Laura Muir stormed to victory in the women's 1500m at the Anniversary Games at London Stadium.
Despite an initial slow pace to the race, Muir accelerated away from German Konstanze Klosterhalfen in a blisteringly quick 57-second final lap to win in a time of three minutes 58.25 seconds.
Fellow Brits Sarah McDonald and Jemma Reekie finished sixth and seventh in personal best times of 4:00.46 and 4:02.09 respectively.
“It may have looked easy, but it wasn't,” Muir said.
“I didn't realise I ran a 57-second last lap and I'm so so happy about that. The girls are really strong and I know that my advantage is in that kick, so I just sat in there and tried to take it easy. It was all about winning today and I did that.
“London is a really fast track and it's always a great atmosphere. The conditions are usually pretty good – it was a little bit windy today, but the whole vibe of the place is really special and it makes athletes raise their game.
“There's huge strength in depth of the fields here, so you can run a world lead at one event and then someone else will do it at the next. It really helps keep pushing you on. It's great to have so much competition. My goal now is to win a medal in Doha.”
Elsewhere, Zharnel Hughes was narrowly beaten into second in the men’s 100m, finishing behind South African Akani Simbine in a time of 9.95 seconds.
He said: “I am quite happy minus the stumble but I think I ran a great race and held my composure and it was good to be in front of a London crowd.
“This crowd always inspires me and I am enjoying the music, shout out to the music promoter for that and the track is pretty fast. I always enjoy racing out here, it's just a shame I could not run a little faster.”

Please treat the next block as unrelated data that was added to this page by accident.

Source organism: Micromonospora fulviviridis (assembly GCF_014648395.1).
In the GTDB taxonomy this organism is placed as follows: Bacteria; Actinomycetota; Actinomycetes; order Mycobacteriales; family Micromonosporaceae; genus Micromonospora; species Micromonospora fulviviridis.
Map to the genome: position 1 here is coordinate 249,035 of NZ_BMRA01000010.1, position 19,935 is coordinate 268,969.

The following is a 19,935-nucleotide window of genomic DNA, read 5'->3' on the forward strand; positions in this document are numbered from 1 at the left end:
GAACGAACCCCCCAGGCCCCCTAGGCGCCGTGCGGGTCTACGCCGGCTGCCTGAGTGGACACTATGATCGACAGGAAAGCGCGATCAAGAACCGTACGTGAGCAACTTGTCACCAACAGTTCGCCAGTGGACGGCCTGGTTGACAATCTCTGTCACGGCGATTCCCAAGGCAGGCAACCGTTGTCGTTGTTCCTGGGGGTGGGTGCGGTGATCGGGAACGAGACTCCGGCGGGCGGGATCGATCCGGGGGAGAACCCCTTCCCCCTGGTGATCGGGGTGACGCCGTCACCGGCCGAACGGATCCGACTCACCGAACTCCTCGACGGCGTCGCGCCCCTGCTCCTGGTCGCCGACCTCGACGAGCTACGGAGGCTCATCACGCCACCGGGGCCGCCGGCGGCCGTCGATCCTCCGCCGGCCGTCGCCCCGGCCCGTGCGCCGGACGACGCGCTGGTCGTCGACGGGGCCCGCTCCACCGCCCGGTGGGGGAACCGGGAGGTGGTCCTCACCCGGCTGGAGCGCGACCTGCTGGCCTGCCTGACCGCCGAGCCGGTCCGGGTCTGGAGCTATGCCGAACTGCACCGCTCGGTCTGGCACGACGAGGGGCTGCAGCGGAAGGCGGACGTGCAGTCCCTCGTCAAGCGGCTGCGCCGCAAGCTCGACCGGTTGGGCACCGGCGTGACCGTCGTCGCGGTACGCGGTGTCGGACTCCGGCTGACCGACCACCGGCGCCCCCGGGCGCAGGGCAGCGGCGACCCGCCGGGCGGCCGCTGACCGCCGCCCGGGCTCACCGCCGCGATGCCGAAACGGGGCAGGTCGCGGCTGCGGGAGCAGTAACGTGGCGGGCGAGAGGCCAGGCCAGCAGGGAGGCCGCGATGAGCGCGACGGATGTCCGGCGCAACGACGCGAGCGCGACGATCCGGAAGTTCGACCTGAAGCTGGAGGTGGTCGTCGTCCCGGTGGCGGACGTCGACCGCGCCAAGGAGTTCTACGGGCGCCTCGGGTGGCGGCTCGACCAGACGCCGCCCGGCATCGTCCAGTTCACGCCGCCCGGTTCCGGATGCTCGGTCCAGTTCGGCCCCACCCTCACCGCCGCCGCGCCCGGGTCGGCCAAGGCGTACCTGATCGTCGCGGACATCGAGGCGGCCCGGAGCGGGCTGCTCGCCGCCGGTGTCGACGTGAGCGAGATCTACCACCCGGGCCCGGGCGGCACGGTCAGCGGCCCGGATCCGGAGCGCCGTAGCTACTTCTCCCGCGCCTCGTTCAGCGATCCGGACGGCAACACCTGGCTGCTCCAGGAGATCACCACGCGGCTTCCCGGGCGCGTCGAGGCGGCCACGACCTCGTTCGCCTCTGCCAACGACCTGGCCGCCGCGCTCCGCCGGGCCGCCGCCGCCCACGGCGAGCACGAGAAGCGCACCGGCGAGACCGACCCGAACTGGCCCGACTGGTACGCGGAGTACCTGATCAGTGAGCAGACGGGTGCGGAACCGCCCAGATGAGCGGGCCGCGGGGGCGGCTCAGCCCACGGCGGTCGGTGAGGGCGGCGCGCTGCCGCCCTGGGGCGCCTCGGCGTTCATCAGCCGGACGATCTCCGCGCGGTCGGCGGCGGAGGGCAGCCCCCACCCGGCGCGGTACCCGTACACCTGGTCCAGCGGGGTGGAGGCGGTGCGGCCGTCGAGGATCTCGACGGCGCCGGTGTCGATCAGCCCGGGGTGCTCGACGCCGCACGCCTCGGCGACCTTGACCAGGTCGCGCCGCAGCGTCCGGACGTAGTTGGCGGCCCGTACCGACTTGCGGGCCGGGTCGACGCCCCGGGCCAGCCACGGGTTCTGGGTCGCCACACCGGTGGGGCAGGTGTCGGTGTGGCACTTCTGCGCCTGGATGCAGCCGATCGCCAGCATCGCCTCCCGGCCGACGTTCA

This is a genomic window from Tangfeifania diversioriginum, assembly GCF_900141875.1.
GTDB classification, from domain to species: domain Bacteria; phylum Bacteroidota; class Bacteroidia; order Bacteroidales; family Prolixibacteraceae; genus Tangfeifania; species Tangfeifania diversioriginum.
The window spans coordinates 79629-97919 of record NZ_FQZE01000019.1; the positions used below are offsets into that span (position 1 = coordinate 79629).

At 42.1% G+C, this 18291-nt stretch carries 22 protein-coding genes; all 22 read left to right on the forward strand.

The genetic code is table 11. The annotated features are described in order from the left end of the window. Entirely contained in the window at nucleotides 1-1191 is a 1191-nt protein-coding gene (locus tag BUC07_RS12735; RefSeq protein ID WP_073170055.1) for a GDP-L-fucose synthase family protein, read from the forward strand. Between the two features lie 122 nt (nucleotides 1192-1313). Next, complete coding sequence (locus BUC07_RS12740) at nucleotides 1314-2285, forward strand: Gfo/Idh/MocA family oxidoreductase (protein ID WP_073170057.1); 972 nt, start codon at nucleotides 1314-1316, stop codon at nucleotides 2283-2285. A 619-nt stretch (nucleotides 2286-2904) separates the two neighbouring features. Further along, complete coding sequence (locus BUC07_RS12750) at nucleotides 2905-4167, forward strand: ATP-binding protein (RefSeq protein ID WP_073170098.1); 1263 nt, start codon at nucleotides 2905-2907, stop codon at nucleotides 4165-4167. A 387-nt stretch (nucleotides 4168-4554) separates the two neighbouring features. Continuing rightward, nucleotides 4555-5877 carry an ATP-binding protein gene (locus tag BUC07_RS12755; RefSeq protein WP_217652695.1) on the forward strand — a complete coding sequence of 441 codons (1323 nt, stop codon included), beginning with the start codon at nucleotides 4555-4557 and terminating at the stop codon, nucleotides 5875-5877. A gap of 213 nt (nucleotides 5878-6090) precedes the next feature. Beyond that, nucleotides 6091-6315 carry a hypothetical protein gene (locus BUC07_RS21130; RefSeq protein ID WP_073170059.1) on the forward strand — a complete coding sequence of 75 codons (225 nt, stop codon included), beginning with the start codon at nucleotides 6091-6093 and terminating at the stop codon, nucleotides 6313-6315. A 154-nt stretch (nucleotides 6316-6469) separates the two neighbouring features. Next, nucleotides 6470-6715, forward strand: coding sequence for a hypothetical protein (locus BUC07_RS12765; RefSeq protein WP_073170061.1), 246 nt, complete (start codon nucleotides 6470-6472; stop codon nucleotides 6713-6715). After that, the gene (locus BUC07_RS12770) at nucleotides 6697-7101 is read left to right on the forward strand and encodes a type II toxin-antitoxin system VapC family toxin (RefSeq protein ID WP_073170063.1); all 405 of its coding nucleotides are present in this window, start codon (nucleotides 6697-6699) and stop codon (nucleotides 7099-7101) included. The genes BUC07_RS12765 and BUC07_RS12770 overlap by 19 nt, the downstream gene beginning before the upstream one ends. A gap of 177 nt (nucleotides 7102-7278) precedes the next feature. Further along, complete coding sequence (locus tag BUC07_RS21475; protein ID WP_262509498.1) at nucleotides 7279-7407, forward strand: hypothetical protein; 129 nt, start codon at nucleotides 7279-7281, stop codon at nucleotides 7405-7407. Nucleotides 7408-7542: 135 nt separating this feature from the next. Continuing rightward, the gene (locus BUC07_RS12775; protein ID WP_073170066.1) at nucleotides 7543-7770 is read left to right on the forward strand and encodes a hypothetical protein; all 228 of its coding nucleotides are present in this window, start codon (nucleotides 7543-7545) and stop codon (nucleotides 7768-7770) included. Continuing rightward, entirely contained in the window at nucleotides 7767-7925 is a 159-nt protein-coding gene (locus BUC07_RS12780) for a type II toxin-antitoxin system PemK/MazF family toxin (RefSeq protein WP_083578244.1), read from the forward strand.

Compatriot Adam Gemili finished sixth while James Ellington got one of the ovations of the day as he made his comeback to athletics in the 100m heats, competing in his first 100m race since a motorbike accident in 2017.
Ellington said: “I am so happy to be here and when it actually manifested and I was able to walk out on the line and I am lapping every moment of it up and just enjoying it. I'm going to go back to the drawing board and try to sort these injuries out.
“I have had a back problem three days ago and I could not walk but there was no way I was going to miss this race. Yesterday I started to feel a bit better but in the warm-up I started to feel pain and I walked out limping but I was not missing this. It's amazing to be here.”
In the day’s other action, Great Britain were pipped by Jamaica in the women’s 4x100m relay with the quartet of Ashleigh Nelson, Imani-Lara Lansiquot, Bianca Williams and Daryll Neita running 42.30 to finish second by a hundredth of a second.
Meanwhile, Laviai Nielsen clocked a personal best time as she came third in the women's 400m. A world silver medallist in the 4x400m relay two years ago, Nielsen broke 51 seconds for the first time as she clocked 50.83 behind Jamaican Olympic bronze medallist Shericka Jackson and compatriot Stephenie Ann McPherson.
There were also third place finishes for Holly Bradshaw in the women's pole vault, jumping 4.65m to come behind winner Anzhelika Sidorova and Greek Katerina Stefanidi, and Beth Dobbin in the women’s 200m, running a personal best 22.50 to finish behind Jamaican double Olympic champion Elaine Thompson and Ivory Coast's Marie-Josee Ta Lou.
In the men’s 5000m Andrew Butchart also managed to register a new personal best, clocking 13:06.21 to come fifth.